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I asked this question at the JAGS sourceforge help forum but didn't get response there. I have the following JAGS model:

model {
    x ~ dbin(0.5, 10)
    # length of y is larger than 11
    for(i in 1:x) {
        y[i] ~ dnorm(0, 1)
    }
    for(i in (x+1):length(y)) {
        y[i] ~ dnorm(2,1)
    }
}

And here is the R code and simulated data to work with it:

library(rjags)
y <- c(dnorm(4,0,1), dnorm(12,2,1))
data <- list(y = y)
jm <- jags.model('test.model', data = data)

However, I got an error message:

Error in jags.model("test.model", data = data) : RUNTIME ERROR:
Compilation error on line 3.
Cannot evaluate upper index of counter i

I wonder if it's because jags doesn't support variable index in for loops, but I didn't find any reference in the manual and google search. In this case, I don't know where is the data partitioned into two different likelihoods and I am trying to do inference on that. If jags doesn't support variable index in for loops, what alternatives can I try in such situation?

Thanks a lot for the help!

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  • $\begingroup$ What is the length of y? Could it possibly be > dpois(10) + 1 ..? $\endgroup$ – Tim Jan 31 '15 at 21:41
  • $\begingroup$ @Tim, the length of y shall be well larger than 11. I can change the distribution of x to be binomial so that it's bounded, but still, I get the error. $\endgroup$ – qkhhly Jan 31 '15 at 21:46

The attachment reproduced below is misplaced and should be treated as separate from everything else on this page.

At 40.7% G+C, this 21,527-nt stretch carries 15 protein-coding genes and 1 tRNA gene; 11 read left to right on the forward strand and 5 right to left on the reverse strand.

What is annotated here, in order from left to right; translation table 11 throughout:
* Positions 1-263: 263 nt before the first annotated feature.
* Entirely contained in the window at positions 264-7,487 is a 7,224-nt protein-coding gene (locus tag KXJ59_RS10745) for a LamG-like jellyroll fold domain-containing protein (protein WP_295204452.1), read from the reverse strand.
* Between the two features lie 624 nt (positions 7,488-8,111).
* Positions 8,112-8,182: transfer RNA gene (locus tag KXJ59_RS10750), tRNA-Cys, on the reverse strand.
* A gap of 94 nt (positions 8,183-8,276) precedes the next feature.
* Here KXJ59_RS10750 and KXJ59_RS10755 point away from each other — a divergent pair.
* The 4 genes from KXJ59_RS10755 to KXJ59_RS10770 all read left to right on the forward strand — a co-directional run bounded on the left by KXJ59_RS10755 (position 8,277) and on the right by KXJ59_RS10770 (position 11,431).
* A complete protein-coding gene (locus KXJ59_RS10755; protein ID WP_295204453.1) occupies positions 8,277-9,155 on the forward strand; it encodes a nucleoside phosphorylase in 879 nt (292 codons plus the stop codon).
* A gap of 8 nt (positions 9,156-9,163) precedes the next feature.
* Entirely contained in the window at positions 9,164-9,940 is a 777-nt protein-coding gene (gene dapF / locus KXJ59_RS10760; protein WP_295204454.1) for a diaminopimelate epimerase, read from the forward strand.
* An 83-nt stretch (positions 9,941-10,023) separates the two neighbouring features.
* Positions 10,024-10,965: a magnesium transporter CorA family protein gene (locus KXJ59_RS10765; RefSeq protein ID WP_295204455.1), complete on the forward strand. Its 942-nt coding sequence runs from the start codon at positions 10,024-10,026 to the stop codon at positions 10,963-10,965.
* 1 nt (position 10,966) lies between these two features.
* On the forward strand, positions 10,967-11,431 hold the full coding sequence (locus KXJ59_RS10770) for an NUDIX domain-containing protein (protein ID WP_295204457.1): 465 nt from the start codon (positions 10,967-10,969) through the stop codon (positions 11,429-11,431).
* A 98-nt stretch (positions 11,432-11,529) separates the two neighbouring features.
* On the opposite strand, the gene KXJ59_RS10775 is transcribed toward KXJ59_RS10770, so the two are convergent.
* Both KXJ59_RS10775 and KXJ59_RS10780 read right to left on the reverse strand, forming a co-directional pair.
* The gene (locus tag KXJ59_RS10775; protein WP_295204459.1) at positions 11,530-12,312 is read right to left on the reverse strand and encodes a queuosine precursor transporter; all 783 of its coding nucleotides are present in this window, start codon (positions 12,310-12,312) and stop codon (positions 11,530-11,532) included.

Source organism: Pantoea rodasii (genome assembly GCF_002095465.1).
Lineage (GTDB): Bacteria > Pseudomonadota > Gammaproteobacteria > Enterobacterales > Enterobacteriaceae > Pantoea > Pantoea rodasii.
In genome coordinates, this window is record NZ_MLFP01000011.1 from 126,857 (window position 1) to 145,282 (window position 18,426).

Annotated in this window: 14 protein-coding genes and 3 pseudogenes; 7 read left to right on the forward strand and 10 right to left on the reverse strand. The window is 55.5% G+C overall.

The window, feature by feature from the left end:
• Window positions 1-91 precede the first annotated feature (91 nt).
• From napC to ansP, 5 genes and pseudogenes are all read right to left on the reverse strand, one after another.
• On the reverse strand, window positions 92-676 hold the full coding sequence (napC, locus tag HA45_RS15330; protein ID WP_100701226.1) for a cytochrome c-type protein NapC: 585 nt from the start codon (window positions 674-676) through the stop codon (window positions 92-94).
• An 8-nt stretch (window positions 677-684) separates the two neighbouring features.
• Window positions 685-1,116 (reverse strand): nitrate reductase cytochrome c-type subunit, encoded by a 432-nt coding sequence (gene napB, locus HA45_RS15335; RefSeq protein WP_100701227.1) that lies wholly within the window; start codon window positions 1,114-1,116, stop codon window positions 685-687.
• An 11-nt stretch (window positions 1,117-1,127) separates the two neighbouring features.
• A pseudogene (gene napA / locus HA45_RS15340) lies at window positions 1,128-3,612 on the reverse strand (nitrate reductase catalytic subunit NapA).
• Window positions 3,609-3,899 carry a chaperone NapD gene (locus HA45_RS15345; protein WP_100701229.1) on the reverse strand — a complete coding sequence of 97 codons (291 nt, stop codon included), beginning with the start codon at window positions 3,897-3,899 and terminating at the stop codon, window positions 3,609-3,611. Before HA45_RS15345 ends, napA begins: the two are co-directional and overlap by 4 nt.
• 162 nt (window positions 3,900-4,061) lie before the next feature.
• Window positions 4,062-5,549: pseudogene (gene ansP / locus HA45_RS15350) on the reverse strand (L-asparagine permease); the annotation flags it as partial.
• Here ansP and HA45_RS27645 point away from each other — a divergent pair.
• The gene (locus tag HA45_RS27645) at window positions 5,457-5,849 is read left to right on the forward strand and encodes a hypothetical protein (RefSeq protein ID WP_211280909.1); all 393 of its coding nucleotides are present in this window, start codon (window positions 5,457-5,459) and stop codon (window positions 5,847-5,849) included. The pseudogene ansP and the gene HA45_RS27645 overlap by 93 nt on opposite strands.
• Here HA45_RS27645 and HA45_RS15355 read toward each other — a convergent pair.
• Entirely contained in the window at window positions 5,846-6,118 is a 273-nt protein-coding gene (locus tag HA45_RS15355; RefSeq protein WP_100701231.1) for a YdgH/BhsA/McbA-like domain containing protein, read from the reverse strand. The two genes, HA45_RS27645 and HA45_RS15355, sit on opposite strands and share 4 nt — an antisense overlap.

• $\begingroup$ Maximal value of Poisson distribution with mean = 10 is much larger than 11! Check in R: max(rpois(1e8, 10)). $\endgroup$ – Tim Jan 31 '15 at 21:49
  • $\begingroup$ As I said, I can change it to x ~ dbin(0.5, 10), so that maximal of x is 10, but there is still the error. So I don't think the range of x is the problem. $\endgroup$ – qkhhly Jan 31 '15 at 21:55
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Actually the answer is pretty simple: for-loops in BUGS/JAGS are not for-loops. Those are declarative language and loops are just a way to declare "apply to all".

Excerpt from JAGS paper (Plummer, 2003):

The existence of “for” loops in the BUGS language is somewhat incongruous, since it is a declarative language, not a procedural one. For loops can be thought of as a kind of macro that succinctly describes repetitive structures. For example, the loop:

for (i in 1:2) {
   mu[i] <- alpha + beta*(x[i] - x.bar);
   Y[i] ~ dnorm(mu[i], tau);
}

can be thought of as expanding to

mu[1] <- alpha + beta*(x[1] - x.bar);
Y[1] ~ dnorm(mu[1], tau);
mu[2] <- alpha + beta*(x[2] - x.bar);
Y[2] ~ dnorm(mu[2], tau);

Your model declaration is simply not possible in BUGS/JAGS.

Since loops in BUGS/JAGS declare "repetitive structures" you should think of defining such a general structure that will be flexible enough to define both cases in a single loop. What may work is defining a dummy variable with values from 1 to $N$:

x ~ dbin(0.5, 10)
for (i in 1:N) {
   mu[i] <- ifelse(dummy[i] < x, 0, 2)
   y[i] ~ dnorm(mu[i], 1)
}

You could also try Stan instead since it is more flexible and enables you to do actual programming (rather than work-around tricks).

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  • $\begingroup$ Unfortunately, Stan doesn't support discrete parameter. So it's not easy to do inference on discrete parameter in Stan. Could this be done in jags? $\endgroup$ – qkhhly Jan 31 '15 at 22:18

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